To the dilute NaSCN solution from the coagulating bath is added 0.00049 lb. mole of Ba(COCH and NH OH to bring the solution to a pH of 8. .The solution is agitated for one hour while admixed with activated carbon and diatomaceousearth which have been added thereto, and is then filtered. The filtrate contains 0.285 lb. Na SO /1O0 lbs. actual NaSCN, which corresponds to an efficiency of 94% for sulfate removal by barium acetate treatment, or a removal of about 18.6% of the original. total Na SO content of the NaSCN solution. 1 The solution is evaporated, as in priorexamples, to 61% NaSCN concentration at 200 mm. Hg pressure. vAt the final liquor temperature of C., in the evaporator, 0.29 lb. Na SO /100 lbs. actual NaSCN is held in solution. The evaporator efiluent (61% NaSCN) is slowly cooled to 35 C. with seeding with a few crystals .of Na SO at 35 C. only 0.07 lb. Na SO /100lbs. actualNaSCN remains, in solution. Thus 0.215 1b. Na SQ /100 lbs. actual NaSCN crystallizesout andgisremov ed by filtra tion. Removal. of Na SO .in this second step amounts to; about 61.4% of I the total- .original I Na' SO present; in the dilute NaSCN solution. The total removal of sodium sulfate in both steps is 80.0% of the original Na SO content of the starting thiocyanate solution.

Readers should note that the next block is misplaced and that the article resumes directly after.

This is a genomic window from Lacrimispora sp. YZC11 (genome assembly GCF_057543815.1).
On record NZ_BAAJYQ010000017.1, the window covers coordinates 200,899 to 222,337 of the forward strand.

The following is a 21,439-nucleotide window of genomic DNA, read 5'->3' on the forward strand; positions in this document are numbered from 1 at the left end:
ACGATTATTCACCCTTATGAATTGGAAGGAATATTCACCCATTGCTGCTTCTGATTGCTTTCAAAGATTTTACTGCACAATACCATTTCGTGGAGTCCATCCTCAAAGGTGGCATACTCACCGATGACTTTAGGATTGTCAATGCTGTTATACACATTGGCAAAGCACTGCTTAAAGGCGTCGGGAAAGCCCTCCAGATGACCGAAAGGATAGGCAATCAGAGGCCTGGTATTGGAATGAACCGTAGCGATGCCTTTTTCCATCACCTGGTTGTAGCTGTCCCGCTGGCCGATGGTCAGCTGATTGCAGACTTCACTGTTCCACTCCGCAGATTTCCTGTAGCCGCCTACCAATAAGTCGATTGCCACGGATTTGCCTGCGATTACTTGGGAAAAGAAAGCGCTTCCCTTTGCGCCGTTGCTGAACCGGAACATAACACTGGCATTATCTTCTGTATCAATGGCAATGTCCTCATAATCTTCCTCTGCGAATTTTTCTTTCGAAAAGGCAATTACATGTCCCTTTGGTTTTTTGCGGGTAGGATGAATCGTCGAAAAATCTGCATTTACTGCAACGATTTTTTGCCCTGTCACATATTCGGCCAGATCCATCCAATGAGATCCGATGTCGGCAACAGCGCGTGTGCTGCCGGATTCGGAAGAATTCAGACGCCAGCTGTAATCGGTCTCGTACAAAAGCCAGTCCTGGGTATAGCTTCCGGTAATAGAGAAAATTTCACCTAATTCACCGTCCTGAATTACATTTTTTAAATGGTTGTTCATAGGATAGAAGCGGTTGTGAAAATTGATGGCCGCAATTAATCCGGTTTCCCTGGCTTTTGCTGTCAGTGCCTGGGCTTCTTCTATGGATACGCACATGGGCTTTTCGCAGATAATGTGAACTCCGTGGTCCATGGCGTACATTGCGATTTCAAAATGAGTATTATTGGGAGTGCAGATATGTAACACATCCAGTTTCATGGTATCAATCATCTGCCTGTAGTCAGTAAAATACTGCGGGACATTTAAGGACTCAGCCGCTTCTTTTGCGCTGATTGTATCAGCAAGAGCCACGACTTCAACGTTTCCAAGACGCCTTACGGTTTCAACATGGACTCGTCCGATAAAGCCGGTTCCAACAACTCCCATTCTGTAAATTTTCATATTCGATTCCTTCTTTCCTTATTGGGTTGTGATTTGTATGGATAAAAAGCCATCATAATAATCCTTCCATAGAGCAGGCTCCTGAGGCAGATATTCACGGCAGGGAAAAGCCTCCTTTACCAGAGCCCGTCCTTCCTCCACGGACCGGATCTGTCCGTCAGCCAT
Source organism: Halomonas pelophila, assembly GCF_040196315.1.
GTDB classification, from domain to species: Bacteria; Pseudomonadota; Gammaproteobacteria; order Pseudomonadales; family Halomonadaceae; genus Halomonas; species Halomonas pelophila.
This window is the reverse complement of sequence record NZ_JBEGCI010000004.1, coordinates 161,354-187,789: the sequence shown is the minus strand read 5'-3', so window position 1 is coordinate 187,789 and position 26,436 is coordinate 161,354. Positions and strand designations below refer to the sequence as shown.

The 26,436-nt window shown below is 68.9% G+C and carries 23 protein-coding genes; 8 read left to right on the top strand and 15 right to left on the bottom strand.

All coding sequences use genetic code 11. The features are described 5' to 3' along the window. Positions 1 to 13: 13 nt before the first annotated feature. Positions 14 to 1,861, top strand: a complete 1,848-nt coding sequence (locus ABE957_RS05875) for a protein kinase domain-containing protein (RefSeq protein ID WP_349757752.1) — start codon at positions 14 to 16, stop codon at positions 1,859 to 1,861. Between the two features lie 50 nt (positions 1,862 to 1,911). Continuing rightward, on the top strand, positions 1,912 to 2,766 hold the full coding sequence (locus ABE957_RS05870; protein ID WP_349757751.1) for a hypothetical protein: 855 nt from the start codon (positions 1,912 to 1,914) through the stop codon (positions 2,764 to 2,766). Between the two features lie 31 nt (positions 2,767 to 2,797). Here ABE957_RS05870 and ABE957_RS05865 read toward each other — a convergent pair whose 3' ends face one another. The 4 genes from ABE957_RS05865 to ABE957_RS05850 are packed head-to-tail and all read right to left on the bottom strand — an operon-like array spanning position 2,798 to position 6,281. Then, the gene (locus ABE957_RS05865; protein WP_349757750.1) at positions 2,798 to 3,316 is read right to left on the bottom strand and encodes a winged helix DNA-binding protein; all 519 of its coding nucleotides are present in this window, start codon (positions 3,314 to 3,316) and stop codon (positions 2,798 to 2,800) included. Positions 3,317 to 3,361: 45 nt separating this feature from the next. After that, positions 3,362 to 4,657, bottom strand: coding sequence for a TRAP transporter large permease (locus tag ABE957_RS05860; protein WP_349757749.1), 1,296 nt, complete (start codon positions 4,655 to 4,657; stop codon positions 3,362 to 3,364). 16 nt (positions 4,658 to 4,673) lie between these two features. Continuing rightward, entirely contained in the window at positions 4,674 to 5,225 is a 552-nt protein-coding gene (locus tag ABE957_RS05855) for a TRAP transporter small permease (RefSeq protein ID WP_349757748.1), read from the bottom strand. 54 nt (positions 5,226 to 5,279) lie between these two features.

Example 8 A dilute NaSCN solution from a coagulating bath ob tained as described in Example 7 and containing 0.35 lb. Na SO 100 lbs. actual NaSCN is used in'this example. To this solution is added 0.00049 lb. mole of Ba(OH) The pH of the resulting solution is 9. Activated carbon and diatomaceous earth are added'to this solution, and the mixture is agitated for one hour and then filtered. The filtrate contains 0.270 lb. Na SO 100 lbs. NaSCN. This represents the removal of about 22.8% of the original N a SO content of the NaSCN solution.